It helps that her husband, Dr Siddharth Ravi, too made the mark, and the couple are part of Bharati’s medical team, along with one male nurse. “Aside from your skill sets, psychological resilience and balanced personality also matter, in order to withstand the obvious psychological effects of long periods of isolation, where you can’t leave the station and must interact with the same set of people and work as a team with them,” she explains.

Dr Balakrishna is not the first lady medic to winter on the 14 million sq km continent, four times the size of India. Dr Kanwal Vilku of the Central Government Health Services was the first woman ever to winter as a medical officer on the 19th ISEA in 1999. Dr Deviyani Nyandev Borole was on the 25th ISEA in 2005.

A brief history of India’s Dakshin Gangotri station in Antarctica | Video Credit: Reporting by Pamela D’Mello, Edited by Sambavi Parthasarathy

Indian footprint in Antarctica

All these women are part of a long and growing list of nearly 80 women researchers and doctors who are doing their bit to keep alive India’s Antarctica programme, which began with the first ISEA in 1981. Prime Minister Indira Gandhi had initiated the programme to mark India’s footprint on the continent. Before that, Indian research scientists had hitched onto two-year-long Russian expeditions.

In 1983, for the first time two Indian women scientists joined what was then a challenging expedition. It was also the year India set up Dakshin Gangotri. Indira Gandhi’s government signed the Antarctic Treaty System that year, thereby earning consultative (voting) status on the annual Antarctic Treaty Consultative Meetings (ATCM). It made India one of 29 nations with a substantial, demonstrated scientific footprint on the continent.

Mission Antarctica
The many women and their work
Rupali Pal, Scientist at the Bhabha Atomic Research Centre (BARC), measured ground level environmental radiation on the three continents of Antarctica, Africa, and Asia, besides analysing cosmic rays during the 35th ISEA. She has also investigated baseline levels of natural radioactivity in soils, rocks and lakes of Larsemann Hills in East Antarctica.
Dr Girija Rajaram of the IIG studied dramatic magnetic pattern changes (from quiet and calm to disturbed within three-hour periods) over Maitri during the 18th ISEA and demonstrated that sub Auroral regions were far better than Auroral locations to sense disturbances in Geospace and interplanetary weather.
Dr Geetha Priya M. (40), Professor at the Centre for Incubation, Innovation, Research and Consultancy (CIIRC), who was on the ISEA’S most recent, 42nd, outing, told this writer that they successfully completed 19 aerial surveys using drones fitted with multi-spectral sensors over East Antarctica; installed a Pressure Sensor Assembly in the middle of a melt pond, or surpa-glacial lake, to survey pressure and temperature dynamics of the surface melt; set up a long-range communication module that would transmit data from the mid-lake sensor directly to Maitri; and took ice motion measurements on the Nivlisen Ice Shelf using the Global Navigation Satellite System (GNSS) to track ice shelf dynamics and climate change implications.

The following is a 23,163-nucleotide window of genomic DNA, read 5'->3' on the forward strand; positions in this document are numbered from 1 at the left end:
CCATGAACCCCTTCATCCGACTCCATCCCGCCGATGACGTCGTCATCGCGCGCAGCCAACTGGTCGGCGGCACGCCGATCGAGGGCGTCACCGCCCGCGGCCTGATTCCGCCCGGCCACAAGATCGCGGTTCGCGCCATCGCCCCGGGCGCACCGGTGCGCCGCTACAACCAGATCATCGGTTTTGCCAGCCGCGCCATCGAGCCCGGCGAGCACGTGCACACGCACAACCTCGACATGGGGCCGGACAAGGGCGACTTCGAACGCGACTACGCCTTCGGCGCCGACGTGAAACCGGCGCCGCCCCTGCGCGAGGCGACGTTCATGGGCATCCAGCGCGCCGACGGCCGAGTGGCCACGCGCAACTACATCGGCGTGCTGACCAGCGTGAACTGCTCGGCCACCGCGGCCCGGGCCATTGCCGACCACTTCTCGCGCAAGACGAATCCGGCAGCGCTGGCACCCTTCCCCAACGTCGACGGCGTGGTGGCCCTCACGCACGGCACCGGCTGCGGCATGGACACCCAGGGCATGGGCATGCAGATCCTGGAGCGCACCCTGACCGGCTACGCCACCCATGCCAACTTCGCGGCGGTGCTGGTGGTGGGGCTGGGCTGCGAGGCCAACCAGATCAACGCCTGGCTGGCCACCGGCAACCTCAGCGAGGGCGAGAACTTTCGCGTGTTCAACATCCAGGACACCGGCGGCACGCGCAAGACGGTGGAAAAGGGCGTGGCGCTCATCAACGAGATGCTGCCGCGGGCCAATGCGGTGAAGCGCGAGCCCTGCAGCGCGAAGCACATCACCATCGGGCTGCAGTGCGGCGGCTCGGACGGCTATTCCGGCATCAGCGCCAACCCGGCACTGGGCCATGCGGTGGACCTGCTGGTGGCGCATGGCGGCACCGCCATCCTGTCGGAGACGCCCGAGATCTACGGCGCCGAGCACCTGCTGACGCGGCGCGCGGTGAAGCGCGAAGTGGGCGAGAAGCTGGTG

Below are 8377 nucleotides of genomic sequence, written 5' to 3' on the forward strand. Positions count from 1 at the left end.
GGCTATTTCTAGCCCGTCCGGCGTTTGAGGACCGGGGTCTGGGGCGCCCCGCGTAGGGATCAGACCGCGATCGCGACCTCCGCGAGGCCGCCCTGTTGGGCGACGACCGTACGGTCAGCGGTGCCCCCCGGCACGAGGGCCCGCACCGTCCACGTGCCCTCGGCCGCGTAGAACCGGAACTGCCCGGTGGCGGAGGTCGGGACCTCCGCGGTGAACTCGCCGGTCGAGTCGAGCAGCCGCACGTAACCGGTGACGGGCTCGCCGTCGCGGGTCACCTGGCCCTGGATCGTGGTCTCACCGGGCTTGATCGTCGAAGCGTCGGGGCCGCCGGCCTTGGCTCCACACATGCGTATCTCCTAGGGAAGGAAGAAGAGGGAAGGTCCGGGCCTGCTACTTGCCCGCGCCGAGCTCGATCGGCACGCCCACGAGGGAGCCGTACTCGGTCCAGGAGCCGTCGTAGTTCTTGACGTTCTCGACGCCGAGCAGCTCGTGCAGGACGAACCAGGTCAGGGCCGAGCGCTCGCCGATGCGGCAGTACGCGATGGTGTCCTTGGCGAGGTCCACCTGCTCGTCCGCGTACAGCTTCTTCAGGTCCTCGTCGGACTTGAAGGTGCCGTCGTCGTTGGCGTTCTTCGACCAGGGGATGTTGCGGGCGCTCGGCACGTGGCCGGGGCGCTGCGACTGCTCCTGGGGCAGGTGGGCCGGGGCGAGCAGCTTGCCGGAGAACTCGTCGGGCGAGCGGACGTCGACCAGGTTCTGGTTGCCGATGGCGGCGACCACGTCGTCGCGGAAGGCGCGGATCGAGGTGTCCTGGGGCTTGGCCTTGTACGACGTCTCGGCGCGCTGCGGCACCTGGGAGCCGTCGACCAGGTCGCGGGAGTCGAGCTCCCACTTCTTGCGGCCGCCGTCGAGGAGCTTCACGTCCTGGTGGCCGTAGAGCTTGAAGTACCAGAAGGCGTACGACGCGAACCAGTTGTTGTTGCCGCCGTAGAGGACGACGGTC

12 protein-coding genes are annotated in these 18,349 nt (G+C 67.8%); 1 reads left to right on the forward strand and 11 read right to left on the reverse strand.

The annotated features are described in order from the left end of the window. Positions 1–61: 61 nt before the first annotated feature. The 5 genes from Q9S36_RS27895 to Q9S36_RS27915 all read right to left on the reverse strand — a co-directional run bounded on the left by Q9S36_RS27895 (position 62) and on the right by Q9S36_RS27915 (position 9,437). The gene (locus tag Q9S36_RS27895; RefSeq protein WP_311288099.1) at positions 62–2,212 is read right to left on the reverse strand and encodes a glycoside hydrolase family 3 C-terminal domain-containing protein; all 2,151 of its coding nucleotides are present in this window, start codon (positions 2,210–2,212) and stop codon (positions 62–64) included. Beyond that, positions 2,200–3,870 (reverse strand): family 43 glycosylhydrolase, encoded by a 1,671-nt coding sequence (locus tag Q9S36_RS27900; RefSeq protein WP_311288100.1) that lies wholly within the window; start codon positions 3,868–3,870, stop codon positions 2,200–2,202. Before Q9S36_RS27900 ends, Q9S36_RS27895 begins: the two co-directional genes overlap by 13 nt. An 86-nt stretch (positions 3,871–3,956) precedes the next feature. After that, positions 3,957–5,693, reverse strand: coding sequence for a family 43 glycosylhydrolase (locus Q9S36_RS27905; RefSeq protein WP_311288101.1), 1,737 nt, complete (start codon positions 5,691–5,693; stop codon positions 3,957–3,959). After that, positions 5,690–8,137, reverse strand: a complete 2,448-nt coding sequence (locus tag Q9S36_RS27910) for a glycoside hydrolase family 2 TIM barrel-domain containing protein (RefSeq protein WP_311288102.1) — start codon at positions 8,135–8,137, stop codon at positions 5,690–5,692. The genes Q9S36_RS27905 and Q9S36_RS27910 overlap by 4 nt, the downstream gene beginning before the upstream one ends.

Veteran scientists remark that science is the currency on Antarctica, though geopolitics is always present in the background. Geopolitical and commercial ambitions are kept at bay among the 46 nations that operate 70 research stations on the continent under the Protocol on Environmental Protection to the Antarctic Treaty (also known as the Antarctic-Environmental Protocol, or AEP), which India signed in 1992. The treaty keeps a cap on militarisation, waste dumping, mining, and other activities, at least until 2048, when the AEP will come up for review. When India activated its AEP participation in 1998, it also launched the Goa-based National Centre for Antarctic and Ocean Research, renamed National Centre for Polar and Ocean Research (NCPOR), which took over Antarctic operations from the National Institute of Oceanography in Goa.

Currently, it costs the NCPOR around Rs.100 crore each year to maintain the flagship Maitri and Bharati stations and run the annual ISEAs. Thrust areas of research for each ISEA are determined by a Research Advisory Committee of the Ministry of Earth Sciences (formerly the Department of Ocean Development). This committee, in turn, follows the scientific issues and research areas mapped out by the international body, the Scientific Committee on Antarctic Research (SCAR).

  • A long and growing list of nearly 80 women researchers and doctors are doing their bit to keep alive India’s Antarctica programme, which began with the first ISEA in 1981.
  • Two Indian women scientists joined them for the first time in 1983, in the third ISEA.
  • Over the last 15 ISEAs, a total of 56 women researchers and doctors signed up, most of them for short-term summer projects.
Dr Aditi Pant (left) and Dr Sudipta Sengupta during the third ISEA in December 1983.

Dr Aditi Pant (left) and Dr Sudipta Sengupta during the third ISEA in December 1983. | Photo Credit: The Hindu Archives

Women in expeditions

Much has changed in both the travel and the technology logistics of accessing, surviving, and managing on Antarctica, since Dr Aditi Pant, oceanographer at the National Institute of Oceanography, and Dr Sudipta Sengupta, geologist from Jadavpur University, joined the third ISEA way back in 1983.

Sengupta grew up in Nepal, where her meteorologist father was based, was an accomplished mountaineer, and had done geological studies in the Arctic areas during a stint at Sweden’s Uppsala University. Both these factors weighed in her favour and she was part of the Antarctic missions led by Dr Syed Zahoor Quasim, the then Secretary of the Department of Ocean Development. She went on to carry out widely published research in the Schirmacher Hills in East Antarctica.

Mission Antarctica
The many women and their work
Neelu Singh of the Forest Research Institute, in 2009 (28th ISEA), assessed dissolved mercury content, collecting water samples from 15 freshwater lakes in the Schirmacher Hills area and from 15 lakes in the Larsemann Hills area near Maitri and Bharati stations, which are 100 km apart.
Roseline C. Thakur, also of the FRI, in 2009, analysed the presence of trace elements in the aerosols near the stations to map climate change effects in that sensitive high latitude area.
Vartika Singh of the Birbal Sahni Institute of Palaeosciences (BSIP) collected sediment and water samples to assess climate change impact of microfossils for palaeoenvironmental reconstruction.
Prof. Laxmi Bishnoi of the National Physical Laboratory has worked on characterising the marine and atmospheric boundary layer over East Antarctica, a process that helps understand communication problems faced over marine environments.